3. If you’ve lost your inner fire, make it your mission to reclaim it.
Take a look at Phelps’ face in that picture. He looks triumphant yet stoic. Like an ancient Greek statue, he looks like a detached symbol of victory, completely enveloped in his own inner fire.
Don’t waste your time comparing yourself to others on a daily basis. Choose your battles in life, put in the time and effort, and know yourself well enough to win them.
When I spent time in rehab, I saw lots of people going through the motions – but they completely lacked the inner fire they needed to beat addiction for good. Without a sense of competition with yourself, a burning desire to be the best person you can possibly be, life will always be a bland and boring project.
Approach recovery like a competitive athlete and have fun while doing it.
4. Past addiction isn’t an indicator of future weakness.
Some of the greatest men, and many of the greatest minds, in human history have struggled with substance abuse and chemical addictions.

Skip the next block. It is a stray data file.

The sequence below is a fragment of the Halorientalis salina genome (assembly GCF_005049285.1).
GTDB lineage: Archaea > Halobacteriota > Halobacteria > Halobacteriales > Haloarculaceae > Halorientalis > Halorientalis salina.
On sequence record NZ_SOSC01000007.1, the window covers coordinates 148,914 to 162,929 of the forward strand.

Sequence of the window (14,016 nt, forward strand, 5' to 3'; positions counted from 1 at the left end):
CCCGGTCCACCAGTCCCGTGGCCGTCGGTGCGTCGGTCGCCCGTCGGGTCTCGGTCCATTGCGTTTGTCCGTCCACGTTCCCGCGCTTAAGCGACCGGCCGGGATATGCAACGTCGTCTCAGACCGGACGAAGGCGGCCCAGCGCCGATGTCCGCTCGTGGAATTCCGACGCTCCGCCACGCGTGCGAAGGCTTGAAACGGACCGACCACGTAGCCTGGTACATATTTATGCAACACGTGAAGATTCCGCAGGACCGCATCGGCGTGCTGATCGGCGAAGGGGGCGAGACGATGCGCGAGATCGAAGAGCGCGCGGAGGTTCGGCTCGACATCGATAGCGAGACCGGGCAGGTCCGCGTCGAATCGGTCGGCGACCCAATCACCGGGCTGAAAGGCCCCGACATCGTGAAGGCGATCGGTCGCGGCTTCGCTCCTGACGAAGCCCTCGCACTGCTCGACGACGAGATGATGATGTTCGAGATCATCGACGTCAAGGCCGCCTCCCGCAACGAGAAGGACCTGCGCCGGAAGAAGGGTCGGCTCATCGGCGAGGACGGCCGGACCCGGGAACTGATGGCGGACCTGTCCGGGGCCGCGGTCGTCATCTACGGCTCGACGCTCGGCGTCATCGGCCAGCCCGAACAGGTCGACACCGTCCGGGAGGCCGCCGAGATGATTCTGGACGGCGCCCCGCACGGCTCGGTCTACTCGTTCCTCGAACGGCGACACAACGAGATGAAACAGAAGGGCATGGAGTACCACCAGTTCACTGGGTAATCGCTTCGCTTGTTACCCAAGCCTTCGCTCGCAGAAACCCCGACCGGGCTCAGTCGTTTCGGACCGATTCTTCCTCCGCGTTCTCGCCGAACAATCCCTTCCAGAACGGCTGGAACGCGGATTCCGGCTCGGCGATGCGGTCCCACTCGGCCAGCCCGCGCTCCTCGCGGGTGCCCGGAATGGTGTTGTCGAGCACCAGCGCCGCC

If you’ve given up on your potential because of addiction, consider that Phelps “didn’t want to see another day” (his own words) before he entered rehab not too long ago.
Addiction is a series of neurological mis-wirings, caused by varying degrees of nature and nurture, brain chemistry and trauma. You don’t have to get to the bottom of “what happened” to know that YOU HAVE THE CHOICE to recover and become greater than you ever were before.
5. Recovery is an opportunity to re-channel your energy.
Destructive insanity and towering achievement are flip sides of the same coin. You get to choose which side prevails.
Addiction occurs most often to people who are both uncommonly sensitive and uncommonly intense. These traits combine to give you insight that others lack. Recovery is an opportunity because you can absolutely transfer that dark, demonic energy into boundless positivity and creative genius.